The Little Coffee Shop of Kabul: Better in theory than in execution?

You know the feeling, I’m sure, of being positively enthralled by a wonderful book, hooked on every word and drunk with literary satisfaction. This kind of a book, whose plot and characters and scenery are so blissfully intoxicating, often leaves you feeling a little lost and sad when you finally finish its last page. You just want more. Some books however, can have quite the opposite effect; a sigh of relief when you finally reach its end. The Little Coffee Shop of Kabul was, for me personally, an example of the latter kind of reading experience.

The Little Coffee Shop of Kabul

Set in modern-day, war-torn Afghanistan, Deborah Rodriguez’s novel is a quaint tale of five women and their interconnecting journeys of love, friendship and the suppression of women. Isabel, Candace, Yazmina, Halajan and Sunny, five extraordinary women from wildly contrasting corners of the globe, meet under the roof of Sunny’s coffee shop in Kabul. The cafe serves regular coffee and ordinary meals but fosters love, revolution and the wonderful power of women united for a common cause. It’s safe (or as safe as a place can be in Afghanistan), it’s warm and it becomes home to these five extraordinary ladies whose feelings and ambitions push the boundaries of the Afghani ideas of women’s place in society.

The general concept of this novel sounds wonderfully heart-warming and thought-provoking which was precisely why I picked it up in the first place. And I suppose it partially was. I can acknowledge that the girls’ stories were lovely but, in all honesty, I found their to be a lack of the promised profundity. In theory, The Little Coffee Shop of Kabul, is a powerful expose of feminism but in execution, it lacked the depth of relationships and strength of atmosphere that I feel defines a truly great work of fiction. While it was a perfectly fine book for casual reading, I just couldn’t “get into it.” Lacking that special something that earns a novel a place on my favourites list, I cannot describe this book as exceptional but I do recommend it to women with an interest in women and to anyone in need of a light read.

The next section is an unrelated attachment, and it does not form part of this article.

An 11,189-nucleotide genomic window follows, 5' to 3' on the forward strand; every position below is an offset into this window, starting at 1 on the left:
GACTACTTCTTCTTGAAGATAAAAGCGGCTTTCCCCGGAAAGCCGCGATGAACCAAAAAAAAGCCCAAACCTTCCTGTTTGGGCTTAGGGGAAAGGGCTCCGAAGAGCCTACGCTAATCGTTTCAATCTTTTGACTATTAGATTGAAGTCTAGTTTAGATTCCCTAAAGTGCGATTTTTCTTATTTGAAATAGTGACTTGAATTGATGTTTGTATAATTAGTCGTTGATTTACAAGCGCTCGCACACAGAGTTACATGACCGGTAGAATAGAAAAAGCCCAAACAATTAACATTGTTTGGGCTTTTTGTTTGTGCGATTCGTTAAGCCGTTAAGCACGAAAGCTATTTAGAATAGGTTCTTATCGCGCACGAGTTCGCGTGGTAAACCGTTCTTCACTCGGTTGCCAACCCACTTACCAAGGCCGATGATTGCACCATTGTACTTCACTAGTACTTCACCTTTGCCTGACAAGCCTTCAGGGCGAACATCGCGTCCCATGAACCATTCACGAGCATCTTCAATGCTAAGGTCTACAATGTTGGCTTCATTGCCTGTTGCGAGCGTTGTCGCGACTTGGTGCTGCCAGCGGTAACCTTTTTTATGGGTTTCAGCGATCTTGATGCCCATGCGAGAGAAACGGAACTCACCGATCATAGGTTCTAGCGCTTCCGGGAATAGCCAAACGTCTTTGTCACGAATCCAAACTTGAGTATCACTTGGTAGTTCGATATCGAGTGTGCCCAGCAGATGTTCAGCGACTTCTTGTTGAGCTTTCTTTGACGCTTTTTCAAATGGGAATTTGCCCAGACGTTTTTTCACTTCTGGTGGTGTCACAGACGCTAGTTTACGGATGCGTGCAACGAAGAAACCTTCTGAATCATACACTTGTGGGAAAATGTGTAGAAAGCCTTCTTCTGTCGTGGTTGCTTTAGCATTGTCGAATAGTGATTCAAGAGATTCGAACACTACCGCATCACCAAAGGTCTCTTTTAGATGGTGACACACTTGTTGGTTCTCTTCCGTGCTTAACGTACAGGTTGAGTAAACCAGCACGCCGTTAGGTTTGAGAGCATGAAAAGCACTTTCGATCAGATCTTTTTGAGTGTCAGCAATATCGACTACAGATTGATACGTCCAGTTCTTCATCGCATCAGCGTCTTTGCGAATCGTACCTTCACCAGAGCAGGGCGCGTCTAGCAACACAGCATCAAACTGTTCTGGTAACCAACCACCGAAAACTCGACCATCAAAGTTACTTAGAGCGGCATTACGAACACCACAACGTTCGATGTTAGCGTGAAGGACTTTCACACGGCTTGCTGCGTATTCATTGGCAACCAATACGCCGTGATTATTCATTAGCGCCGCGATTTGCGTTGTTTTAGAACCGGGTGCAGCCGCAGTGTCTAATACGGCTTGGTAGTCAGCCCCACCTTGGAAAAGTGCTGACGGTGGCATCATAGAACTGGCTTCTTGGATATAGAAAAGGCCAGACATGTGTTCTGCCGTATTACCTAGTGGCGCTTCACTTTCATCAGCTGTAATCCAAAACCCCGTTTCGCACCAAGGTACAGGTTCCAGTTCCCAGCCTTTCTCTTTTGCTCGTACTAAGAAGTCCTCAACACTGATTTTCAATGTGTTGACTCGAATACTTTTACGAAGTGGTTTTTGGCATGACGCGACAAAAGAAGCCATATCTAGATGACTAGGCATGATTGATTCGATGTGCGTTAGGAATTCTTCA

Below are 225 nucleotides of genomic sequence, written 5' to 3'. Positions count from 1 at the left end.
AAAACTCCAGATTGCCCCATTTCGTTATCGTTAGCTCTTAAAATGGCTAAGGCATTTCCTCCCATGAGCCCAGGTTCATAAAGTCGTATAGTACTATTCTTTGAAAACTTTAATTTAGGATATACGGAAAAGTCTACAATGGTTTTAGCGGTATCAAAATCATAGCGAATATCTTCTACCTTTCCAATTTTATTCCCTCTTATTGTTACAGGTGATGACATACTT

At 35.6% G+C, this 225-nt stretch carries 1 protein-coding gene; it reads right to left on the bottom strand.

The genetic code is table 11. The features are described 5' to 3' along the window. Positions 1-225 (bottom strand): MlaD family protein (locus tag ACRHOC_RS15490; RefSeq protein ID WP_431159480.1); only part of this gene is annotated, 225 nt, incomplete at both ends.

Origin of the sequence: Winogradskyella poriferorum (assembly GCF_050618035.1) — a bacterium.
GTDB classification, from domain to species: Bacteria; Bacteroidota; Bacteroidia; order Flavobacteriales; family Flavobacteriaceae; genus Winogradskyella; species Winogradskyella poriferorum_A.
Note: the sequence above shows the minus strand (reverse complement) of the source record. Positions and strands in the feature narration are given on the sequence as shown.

If you’ve read The Little Coffee Shop of Kabul and have an opinion of it that differs from mine, do comment and share your own thoughts. I know different books offer different things to each reader so while I was slightly disappointed, you may have adored every page. I want to hear your thoughts! Free Page Numbers is a literary forum; a place for discussion, opinions, suggestions and recommendations! Join the madness!